The Unknown Earthquake in Haiti’s Countryside

March, when next season’s crops are due to be planted in Haiti, is less than a month away. For the tens of thousands who have left the rubble and despair of Haiti’s capital to find shelter in some 500 camps throughout the countryside, it could be their chance to plant a new life for themselves – if only a trickle from the hundreds of millions of dollars spent on occupying forces of foreign armed services and multinational charities is ever released to restore Haiti’s economically devastated countryside.

Haiti’s countryside is the epicenter of the social earthquake that exiled so many impoverished Haitian peasants to exposed and unprotected shantytowns in the capital city where Nature’s earthquake struck in January. The countryside is also where the reconstructive healing can take place, if resources and power are siphoned away from likely master plans of occupying authorities to turn Haiti into an urban-centred maquilladora zone, a centre for producing cheap manufactured goods for export.

Before the earthquake, in large part because of decisions promoted by the two men U.S. president Obama has put in charge of helping Haiti – former presidents Bill Clinton (also the Haiti pointman for the United Nations general secretary) and George Bush – Haiti was a demonstration case of the worst case scenario resulting from deregulated free trade imposed since the 1980s by the International Monetary Fund, World Bank and World Trade Organization.

No country followed the conventional wisdom ordered by these institutions as completely as Haiti, the unfortunate showcase of the fiasco that befell those in thrall to what was called the “American consensus” of the 1990s. Electrical and water utilities were privatized, for example, not such a bright idea in a mountainous, hurricane- and earthquake-prone country where such services should be subject to public need.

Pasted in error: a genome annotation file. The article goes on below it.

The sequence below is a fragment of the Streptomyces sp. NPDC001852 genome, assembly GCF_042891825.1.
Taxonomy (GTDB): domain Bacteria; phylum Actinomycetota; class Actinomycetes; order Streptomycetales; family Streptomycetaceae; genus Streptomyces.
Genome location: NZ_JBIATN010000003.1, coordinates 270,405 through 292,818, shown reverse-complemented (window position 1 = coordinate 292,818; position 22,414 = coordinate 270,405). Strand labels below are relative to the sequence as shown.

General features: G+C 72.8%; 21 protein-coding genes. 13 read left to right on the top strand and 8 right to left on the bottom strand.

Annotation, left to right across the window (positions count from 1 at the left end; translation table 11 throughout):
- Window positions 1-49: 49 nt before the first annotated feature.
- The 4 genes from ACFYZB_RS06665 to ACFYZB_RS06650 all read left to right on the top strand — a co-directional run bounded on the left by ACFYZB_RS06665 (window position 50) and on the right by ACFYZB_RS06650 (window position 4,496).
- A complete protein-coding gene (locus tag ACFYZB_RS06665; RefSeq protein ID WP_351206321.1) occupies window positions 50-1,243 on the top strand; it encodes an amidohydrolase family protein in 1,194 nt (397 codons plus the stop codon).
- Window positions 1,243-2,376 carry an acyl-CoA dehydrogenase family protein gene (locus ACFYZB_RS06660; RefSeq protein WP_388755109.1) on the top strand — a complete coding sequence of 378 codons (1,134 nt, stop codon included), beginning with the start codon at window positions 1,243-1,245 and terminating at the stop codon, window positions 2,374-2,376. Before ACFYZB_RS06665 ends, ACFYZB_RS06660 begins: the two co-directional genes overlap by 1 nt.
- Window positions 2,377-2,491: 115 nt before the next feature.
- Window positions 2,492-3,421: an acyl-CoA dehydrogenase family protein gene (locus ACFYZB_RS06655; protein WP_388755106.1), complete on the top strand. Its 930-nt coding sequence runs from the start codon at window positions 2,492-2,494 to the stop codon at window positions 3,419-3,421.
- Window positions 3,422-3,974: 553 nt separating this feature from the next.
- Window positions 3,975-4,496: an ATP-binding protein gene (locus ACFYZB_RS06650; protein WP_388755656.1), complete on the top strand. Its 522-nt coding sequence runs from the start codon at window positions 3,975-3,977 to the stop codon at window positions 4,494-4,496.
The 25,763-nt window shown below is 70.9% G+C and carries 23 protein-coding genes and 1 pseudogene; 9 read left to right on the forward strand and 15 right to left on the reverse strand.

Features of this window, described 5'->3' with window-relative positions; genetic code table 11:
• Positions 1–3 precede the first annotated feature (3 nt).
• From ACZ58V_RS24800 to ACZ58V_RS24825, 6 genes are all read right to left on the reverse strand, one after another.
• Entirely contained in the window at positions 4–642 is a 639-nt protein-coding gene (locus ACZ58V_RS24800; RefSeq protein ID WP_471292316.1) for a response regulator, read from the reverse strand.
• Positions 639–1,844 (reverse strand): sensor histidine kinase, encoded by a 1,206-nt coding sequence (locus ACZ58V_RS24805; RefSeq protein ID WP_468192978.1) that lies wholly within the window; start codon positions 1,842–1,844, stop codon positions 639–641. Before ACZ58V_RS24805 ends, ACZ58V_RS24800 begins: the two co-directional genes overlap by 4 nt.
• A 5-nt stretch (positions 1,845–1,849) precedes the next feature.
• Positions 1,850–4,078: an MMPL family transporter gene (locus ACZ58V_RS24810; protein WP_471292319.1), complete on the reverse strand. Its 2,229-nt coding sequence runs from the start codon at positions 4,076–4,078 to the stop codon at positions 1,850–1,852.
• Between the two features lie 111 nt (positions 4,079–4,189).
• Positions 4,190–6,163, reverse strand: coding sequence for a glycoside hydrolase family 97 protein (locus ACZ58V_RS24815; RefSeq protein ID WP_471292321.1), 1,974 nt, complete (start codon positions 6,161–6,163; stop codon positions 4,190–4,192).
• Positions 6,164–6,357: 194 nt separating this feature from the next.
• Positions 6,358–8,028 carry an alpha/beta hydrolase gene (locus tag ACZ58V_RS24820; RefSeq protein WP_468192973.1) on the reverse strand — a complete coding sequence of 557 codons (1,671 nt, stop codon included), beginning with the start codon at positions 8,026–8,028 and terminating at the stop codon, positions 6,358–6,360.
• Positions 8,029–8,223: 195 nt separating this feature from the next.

Those considering donations to help the people of Haiti might consider how to invest their money more strategically at a time when vested interests, in collaboration with occupying armies of foreign soldiers and charities, might take advantage of both Haiti’s crisis and uninformed charitable generosity to press ahead with policies that have already been shown to be disastrous.

The Haitian countryside is where over two-thirds of Haitians live, and the first place “second responders” – people trying to assist with rebuilding, as distinct from emergency relief — should look if they’re wondering about two things. Question one: why did so many people leave the land to move into an overcrowded city that provided no earthquake-proofed housing even though it was atop a high-risk earthquake zone? Question two: what has it been so hard for the survivors of the earthquake to get access to food and water when so near to a countryside once plentiful with rice, potatoes, tomatoes, greens, bananas, cassava, peas, corn, papaya and mango? Was there a famine that no-one reported?

Until the 1980s, Haiti was 80 per cent self-reliant in food, as well as an exporter of coffee, sugar, cacao and meat. But in the period just prior to the earthquake, Haiti had become a food dependency, which imported 340 of the 420,000 tonnes of rice Haitians consumed, 30 of 31 million eggs consumed, and so on, according to a petition from Haitian agronomy students in 2008.